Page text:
More windmills will go up in the northwest corner of Martin County, along with the adjacent areas of Jackson and Cottonwood counties.
Great River Energy, which purchases the energy produced by the Trimont Area Wind Farm, announced an agreement with PPM Energy to purchase energy from the Elm Creek Wind Farm. Construction on the wind farm is expected to begin in fall 2008 and in operation by December.
The project will feature an additional 66 turbines at 1.5 megawatts each.
“It’s been in planning for quite awhile,” said Rep. Bob Gunther. “It’s part of the state’s ‘25 by 25’ initiative for renewable energy, in which 25 percent of the state’s power comes from wind power.”
“Not only does (the project) provide us with a clean, renewable energy, it also is a local project adjacent to the Trimont Area Wind Farm and our Lakefield Junction Station power plant,” said Jon Brekke, Great River Energy’s vice president of member services. “With the addition of the output from Elm Creek Wind Farm, Great River Energy will have over 300 megawatts of wind capacity under contract. That gives us a great start toward meeting the state of Minnesota’s renewable energy standard.”
“It costs less per kilowatt to put up a windmill farm than building a new coal plant,” Gunther said.
Great River Energy has purchased wind power from the Trimont Area Wind Farm since it began operating in November 2005.
The Elm Creek Wind Farm project is expected to follow in the footsteps of the Trimont Area Wind Farm, in which landowners benefit from the revenue participation as well as the traditional easement payments.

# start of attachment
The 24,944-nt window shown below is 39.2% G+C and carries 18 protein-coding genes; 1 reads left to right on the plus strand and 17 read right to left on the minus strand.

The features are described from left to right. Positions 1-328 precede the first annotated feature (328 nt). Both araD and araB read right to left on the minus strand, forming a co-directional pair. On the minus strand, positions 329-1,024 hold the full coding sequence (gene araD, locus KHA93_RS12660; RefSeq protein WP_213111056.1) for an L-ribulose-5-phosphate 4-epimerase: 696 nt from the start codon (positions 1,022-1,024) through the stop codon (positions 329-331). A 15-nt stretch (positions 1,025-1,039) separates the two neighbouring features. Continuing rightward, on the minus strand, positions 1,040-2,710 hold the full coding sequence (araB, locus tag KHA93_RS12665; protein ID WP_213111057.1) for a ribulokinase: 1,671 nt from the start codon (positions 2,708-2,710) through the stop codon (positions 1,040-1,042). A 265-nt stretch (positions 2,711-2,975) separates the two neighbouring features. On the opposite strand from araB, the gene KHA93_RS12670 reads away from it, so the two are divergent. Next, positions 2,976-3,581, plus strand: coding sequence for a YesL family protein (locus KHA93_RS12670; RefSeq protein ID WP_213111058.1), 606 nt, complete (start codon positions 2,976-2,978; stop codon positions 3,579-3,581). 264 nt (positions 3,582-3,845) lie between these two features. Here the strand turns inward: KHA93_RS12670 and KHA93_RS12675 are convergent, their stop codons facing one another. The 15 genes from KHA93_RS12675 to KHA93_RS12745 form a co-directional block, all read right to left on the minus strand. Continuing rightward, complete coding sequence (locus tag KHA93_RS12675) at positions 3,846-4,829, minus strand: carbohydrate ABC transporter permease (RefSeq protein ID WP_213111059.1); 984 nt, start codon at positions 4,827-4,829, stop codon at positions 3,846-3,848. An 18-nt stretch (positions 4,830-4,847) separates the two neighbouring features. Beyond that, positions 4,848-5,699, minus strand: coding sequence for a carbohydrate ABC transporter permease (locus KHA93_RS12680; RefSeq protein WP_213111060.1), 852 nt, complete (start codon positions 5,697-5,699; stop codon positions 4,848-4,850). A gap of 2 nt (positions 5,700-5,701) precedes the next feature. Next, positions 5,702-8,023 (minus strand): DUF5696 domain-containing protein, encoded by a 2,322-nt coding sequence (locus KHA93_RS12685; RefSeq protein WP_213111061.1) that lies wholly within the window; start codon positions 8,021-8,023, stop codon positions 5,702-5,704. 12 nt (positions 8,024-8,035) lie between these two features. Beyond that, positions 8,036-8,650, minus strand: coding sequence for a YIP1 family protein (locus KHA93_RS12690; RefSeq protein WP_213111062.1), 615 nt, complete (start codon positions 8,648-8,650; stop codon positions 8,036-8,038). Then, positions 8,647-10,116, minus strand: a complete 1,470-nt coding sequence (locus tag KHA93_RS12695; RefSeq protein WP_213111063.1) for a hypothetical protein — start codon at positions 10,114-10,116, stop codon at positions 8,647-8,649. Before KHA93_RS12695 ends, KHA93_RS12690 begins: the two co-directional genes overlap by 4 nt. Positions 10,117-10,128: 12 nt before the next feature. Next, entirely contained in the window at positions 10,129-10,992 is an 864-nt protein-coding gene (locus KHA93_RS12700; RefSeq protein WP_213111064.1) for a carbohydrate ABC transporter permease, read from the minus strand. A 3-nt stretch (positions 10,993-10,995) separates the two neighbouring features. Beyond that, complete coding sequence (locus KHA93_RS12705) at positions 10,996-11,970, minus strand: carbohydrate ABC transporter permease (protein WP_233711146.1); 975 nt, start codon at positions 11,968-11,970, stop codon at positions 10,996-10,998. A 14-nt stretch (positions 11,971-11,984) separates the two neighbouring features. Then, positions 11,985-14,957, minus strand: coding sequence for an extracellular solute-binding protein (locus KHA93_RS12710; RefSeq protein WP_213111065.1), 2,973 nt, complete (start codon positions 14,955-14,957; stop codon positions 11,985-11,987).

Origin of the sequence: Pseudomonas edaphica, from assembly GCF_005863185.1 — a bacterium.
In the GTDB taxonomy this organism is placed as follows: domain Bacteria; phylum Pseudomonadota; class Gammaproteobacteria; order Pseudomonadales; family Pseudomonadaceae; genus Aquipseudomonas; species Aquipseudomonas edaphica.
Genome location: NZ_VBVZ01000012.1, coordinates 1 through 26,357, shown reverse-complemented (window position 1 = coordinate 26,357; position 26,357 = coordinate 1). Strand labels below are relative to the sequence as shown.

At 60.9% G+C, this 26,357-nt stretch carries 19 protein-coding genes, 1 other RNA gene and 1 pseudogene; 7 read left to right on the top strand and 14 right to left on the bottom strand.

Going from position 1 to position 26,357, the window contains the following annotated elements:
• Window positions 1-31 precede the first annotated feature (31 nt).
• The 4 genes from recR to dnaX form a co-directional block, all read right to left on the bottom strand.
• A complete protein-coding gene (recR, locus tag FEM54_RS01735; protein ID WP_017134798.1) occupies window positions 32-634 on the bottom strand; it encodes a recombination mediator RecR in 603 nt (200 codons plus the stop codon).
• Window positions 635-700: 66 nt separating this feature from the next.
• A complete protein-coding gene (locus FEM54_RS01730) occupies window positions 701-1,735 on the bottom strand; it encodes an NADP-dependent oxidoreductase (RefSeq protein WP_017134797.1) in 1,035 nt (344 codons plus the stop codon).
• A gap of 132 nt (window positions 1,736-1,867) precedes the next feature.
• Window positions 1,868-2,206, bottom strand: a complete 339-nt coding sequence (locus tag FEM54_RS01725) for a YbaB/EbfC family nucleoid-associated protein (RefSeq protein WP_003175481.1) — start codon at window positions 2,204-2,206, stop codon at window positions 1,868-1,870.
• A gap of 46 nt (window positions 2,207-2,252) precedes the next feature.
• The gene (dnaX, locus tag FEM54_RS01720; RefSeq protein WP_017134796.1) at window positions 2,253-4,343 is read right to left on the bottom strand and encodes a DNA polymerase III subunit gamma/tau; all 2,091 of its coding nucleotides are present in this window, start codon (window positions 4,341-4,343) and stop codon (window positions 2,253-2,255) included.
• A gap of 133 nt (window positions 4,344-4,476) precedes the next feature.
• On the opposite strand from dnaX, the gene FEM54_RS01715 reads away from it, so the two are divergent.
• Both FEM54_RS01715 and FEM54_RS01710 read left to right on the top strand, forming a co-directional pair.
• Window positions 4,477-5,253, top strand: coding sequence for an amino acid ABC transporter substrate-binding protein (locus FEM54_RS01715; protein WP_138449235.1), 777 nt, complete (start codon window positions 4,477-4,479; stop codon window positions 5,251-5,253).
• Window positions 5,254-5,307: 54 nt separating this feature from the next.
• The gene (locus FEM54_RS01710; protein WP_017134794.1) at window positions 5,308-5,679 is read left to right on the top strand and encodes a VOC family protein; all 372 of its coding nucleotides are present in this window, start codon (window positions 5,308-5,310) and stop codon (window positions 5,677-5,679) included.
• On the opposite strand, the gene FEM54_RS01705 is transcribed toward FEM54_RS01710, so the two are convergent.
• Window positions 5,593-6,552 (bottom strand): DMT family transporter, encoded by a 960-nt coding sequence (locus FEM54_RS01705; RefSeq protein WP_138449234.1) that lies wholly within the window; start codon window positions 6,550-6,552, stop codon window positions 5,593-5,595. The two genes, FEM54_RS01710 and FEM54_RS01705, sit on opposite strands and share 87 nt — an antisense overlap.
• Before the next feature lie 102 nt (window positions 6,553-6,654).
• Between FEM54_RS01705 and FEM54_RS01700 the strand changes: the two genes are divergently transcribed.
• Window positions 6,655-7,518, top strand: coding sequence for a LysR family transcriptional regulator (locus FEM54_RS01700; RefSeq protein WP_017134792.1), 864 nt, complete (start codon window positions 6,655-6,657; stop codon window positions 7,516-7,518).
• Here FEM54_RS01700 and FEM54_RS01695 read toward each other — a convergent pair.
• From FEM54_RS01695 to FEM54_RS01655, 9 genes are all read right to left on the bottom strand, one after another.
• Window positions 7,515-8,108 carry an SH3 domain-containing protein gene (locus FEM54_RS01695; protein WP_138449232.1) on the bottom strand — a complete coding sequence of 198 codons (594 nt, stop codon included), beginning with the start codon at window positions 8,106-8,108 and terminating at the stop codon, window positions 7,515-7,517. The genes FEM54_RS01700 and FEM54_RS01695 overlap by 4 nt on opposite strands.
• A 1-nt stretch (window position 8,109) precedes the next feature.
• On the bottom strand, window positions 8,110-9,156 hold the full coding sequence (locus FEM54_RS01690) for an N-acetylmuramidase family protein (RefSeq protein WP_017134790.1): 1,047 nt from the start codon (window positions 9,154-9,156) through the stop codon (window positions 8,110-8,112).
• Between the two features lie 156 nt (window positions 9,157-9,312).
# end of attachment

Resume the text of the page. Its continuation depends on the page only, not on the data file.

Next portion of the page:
“The farmers don’t own the windmills, but they receive about 60 to 70 percent of the money they would receive if they did own the windmills,” Gunther explained. “The farmers also get the rent on the land use.”
The landowners are not the only ones who will benefit financially from the project. Production tax revenues from the project for Jackson and Martin counties are expected to range from $350,000-$400,000 annually.
“Our share from the Trimont Area Wind farm has been about $200,000,” Gunther said. “We get paid by the production of energy, and that comes as property taxes.”
“This project is a model for community wind power and a good fit for Great River Energy based on its competitive pricing, access to transmission and ability to serve the members of our cooperative,” Brekke added.
By Jennifer Brookens
13 December 2007
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